“The idea in Seth Godin’s book, Tribes, is that each one of us can be a very special leader, giving something unique to the world.”
This was a tweet I stumbled on last week. I was taken by it because it was a great summary of Godin’s book in 140 characters. It also struck me that providing leadership content is a highly effective social media strategy.
At about the same time I saw that tweet, I was reading a Wall Street Journal article that offered some insight into leadership in the realm of fitness. The story exemplified the idea of creating a tribe, describing a new movement among fitness instructors who mentor, inspire, befriend and motivate their students. As a result of their leadership and the relationships they develop with their students, they drive business filling classes. And not only do students flock to specific teachers every week, but they follow them to yoga and other fitness retreats around the globe, spending thousands of dollars for the opportunity to spend a few days with these teachers.
In the article, the national director of group fitness at Equinox summed it up: “The reason our group fitness business is so powerful is because the relationship between the instructor and the members is, in many ways, emotional.”
That emotional component of leadership is what moves people. And moving people—influence—is what leadership content is about.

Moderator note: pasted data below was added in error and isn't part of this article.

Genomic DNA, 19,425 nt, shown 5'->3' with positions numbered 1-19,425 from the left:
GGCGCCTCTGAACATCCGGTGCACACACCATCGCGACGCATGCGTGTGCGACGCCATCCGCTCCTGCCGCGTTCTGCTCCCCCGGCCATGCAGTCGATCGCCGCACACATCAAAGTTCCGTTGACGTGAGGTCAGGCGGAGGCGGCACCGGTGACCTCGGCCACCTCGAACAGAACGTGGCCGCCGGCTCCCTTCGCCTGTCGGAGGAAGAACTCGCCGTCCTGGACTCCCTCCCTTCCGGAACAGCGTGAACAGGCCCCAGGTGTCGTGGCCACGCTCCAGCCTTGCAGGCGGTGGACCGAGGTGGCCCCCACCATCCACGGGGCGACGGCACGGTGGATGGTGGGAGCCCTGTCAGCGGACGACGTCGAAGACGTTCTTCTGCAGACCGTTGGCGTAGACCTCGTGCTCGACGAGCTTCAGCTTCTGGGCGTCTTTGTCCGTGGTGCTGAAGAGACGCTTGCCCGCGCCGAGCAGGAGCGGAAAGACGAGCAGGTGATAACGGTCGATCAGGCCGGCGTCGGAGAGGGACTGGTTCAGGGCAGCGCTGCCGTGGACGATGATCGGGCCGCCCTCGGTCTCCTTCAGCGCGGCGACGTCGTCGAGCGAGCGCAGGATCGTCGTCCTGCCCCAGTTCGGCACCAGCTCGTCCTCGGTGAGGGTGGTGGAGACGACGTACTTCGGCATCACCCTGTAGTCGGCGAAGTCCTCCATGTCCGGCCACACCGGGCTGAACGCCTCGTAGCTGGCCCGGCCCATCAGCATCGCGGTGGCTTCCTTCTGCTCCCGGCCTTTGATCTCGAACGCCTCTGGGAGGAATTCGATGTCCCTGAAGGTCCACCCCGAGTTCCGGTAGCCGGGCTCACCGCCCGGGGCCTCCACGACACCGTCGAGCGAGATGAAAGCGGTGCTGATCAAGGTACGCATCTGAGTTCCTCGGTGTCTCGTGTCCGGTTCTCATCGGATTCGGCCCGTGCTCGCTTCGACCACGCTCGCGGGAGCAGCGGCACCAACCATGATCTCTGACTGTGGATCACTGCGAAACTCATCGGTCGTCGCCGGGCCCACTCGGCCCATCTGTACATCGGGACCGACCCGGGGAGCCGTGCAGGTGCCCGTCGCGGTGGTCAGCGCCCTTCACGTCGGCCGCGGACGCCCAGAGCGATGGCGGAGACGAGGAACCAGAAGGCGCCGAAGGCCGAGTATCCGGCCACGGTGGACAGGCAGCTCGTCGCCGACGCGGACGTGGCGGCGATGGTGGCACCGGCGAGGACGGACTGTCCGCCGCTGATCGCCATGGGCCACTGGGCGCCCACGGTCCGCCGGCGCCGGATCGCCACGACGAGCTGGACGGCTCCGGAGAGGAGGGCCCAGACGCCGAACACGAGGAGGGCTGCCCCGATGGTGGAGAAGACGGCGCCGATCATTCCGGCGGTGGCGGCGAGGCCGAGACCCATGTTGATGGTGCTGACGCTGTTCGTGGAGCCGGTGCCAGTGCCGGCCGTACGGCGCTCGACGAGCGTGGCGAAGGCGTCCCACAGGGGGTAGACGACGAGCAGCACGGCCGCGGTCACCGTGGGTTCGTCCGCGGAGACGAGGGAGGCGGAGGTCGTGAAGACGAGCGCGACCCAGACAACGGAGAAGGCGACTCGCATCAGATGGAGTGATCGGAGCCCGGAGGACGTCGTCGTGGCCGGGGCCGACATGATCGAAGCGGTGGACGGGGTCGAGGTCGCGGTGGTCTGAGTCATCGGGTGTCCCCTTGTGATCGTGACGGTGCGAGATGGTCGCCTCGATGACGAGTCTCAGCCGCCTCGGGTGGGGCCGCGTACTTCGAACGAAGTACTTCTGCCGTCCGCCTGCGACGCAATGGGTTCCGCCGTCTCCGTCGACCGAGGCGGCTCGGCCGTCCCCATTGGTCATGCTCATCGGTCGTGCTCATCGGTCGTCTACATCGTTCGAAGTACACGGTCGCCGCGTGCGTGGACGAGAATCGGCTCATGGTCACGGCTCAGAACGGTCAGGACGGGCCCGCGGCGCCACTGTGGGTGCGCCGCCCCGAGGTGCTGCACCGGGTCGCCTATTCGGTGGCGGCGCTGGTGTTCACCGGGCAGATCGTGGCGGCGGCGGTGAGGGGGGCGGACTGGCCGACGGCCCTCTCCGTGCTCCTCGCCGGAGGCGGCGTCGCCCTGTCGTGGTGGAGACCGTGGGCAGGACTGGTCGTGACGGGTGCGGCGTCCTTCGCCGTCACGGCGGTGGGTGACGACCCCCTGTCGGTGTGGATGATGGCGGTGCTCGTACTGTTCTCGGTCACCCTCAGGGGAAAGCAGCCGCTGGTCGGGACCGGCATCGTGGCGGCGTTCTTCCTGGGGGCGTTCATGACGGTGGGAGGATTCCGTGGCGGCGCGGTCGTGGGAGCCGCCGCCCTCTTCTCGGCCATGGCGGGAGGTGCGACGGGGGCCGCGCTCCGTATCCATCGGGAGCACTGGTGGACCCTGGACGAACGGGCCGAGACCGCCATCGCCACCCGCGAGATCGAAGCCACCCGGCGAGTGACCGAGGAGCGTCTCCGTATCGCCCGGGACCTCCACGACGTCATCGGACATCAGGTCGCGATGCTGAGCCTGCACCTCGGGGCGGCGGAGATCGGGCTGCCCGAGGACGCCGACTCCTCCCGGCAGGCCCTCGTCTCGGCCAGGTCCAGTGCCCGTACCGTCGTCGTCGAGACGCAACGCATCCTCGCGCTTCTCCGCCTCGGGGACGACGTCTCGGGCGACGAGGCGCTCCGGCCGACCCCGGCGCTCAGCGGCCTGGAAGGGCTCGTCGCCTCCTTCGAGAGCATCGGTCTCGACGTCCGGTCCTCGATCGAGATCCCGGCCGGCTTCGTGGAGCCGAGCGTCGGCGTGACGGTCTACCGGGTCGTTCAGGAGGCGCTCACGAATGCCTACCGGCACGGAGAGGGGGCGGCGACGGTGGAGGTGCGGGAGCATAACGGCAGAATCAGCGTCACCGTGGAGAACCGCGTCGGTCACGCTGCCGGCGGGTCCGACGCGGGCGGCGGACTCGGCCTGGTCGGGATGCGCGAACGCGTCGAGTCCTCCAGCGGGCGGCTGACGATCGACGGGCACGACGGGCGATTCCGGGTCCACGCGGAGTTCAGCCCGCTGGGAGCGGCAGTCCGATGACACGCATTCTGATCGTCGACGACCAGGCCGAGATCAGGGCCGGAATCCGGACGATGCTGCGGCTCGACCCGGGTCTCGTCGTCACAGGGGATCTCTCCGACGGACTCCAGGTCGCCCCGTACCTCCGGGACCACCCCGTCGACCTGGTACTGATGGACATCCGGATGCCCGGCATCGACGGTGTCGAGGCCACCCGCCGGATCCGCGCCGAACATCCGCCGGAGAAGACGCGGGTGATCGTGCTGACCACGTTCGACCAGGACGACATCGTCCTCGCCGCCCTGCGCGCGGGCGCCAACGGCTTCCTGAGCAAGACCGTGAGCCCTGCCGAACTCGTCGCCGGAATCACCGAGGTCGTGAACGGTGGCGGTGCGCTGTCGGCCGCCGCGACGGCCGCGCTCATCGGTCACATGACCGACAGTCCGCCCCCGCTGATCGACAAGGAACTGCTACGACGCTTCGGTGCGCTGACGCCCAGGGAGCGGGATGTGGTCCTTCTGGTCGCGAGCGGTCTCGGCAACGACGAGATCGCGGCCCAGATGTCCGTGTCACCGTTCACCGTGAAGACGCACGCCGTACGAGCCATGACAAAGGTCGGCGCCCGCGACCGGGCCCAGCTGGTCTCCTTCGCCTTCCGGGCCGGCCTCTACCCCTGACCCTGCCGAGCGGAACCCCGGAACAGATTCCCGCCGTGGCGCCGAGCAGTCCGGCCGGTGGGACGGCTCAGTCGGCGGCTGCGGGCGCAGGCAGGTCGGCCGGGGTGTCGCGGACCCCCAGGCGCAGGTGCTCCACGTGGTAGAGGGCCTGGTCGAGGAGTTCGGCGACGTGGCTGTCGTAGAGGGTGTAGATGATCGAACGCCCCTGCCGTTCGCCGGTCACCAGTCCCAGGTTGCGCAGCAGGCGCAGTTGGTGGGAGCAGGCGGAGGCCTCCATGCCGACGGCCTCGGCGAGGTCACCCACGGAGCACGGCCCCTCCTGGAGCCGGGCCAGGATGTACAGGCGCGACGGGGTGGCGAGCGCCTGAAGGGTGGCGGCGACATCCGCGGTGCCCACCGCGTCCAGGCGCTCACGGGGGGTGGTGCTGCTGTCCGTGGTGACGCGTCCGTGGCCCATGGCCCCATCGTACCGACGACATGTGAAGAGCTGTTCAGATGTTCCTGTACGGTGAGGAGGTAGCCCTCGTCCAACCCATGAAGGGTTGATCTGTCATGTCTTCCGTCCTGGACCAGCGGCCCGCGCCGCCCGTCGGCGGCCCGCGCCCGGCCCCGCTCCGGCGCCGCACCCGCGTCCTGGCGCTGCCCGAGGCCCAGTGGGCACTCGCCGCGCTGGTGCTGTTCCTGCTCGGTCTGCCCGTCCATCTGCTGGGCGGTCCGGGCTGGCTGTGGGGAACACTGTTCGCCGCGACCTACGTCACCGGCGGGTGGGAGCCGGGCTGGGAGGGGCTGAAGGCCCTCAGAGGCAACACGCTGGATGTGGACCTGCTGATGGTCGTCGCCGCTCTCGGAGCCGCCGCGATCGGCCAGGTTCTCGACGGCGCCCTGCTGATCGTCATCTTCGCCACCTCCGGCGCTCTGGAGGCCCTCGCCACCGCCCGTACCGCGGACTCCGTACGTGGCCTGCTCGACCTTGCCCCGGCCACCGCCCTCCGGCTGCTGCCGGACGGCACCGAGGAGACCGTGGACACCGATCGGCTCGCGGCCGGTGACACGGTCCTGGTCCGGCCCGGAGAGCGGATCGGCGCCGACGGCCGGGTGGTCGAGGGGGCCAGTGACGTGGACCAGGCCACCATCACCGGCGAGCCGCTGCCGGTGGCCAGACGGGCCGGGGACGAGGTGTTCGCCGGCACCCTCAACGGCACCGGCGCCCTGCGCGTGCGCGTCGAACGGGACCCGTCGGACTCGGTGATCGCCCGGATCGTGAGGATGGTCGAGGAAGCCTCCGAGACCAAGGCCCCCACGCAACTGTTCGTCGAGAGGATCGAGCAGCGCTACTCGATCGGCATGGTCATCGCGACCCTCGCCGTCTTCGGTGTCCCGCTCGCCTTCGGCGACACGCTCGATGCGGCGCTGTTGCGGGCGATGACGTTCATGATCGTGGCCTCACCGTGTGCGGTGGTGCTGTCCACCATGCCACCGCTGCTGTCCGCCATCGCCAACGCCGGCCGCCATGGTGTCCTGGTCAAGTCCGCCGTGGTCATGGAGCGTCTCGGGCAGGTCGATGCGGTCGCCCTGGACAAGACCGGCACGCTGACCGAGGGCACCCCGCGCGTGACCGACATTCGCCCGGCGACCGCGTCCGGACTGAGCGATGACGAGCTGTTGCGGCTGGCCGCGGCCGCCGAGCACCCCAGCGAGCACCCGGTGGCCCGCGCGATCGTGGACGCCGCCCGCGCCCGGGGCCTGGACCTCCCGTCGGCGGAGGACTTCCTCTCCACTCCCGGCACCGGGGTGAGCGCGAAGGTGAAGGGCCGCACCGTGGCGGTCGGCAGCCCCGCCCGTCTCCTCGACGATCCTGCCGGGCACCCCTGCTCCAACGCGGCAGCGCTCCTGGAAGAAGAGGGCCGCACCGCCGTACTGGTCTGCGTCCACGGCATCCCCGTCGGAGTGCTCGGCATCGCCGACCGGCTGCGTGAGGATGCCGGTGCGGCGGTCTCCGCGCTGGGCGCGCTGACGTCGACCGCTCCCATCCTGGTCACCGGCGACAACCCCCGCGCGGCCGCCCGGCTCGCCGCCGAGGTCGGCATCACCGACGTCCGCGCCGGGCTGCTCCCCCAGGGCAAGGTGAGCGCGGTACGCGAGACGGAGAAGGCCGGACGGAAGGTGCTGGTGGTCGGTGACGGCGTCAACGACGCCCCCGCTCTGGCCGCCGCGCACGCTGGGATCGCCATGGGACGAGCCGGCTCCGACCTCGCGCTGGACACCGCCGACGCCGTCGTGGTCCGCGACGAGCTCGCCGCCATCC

What are the essential qualities of leadership content?
- Leadership content provides inspiration and motivation. It doesn’t tell you what to do or lay out tactics. It provides the principles and allows individuals to work out the specifics of execution. In this way, it is a stimulus for creativity.
- Leadership content reflects the leader’s unique way of viewing the world .
- Leadership content teaches.
- Leadership content moves people to change the way they do things.
- Leadership content focuses on providing value for the reader, not the author.
The writers of this blog are held to an editorial standard based on providing leadership content. The editorial guidelines include information about who we are writing for and what our mission is. The litmus test we use to determine whether a post fits with the mission of Social Media Explorer is this:
- Is it strategic in focus?
- Is it open-minded?
- Is it about ideas?
- Is it an original perspective?
It’s the original perspective that is the hardest part of providing leadership content. The ability to say something–even slightly different–in the face of all the content on the web is a challenge. The “how” of doing this is about creating content that reflects your unique experiences and beliefs.
A few of the leaders that provide leadership content that resonates with me include Julien Smith, Behance, Seth Godin, Simon Sinek, Danielle LaPorte, Valeria Maltoni and Mark Silver,
Who inspires you with leadership content? What is it about their content that moves you?
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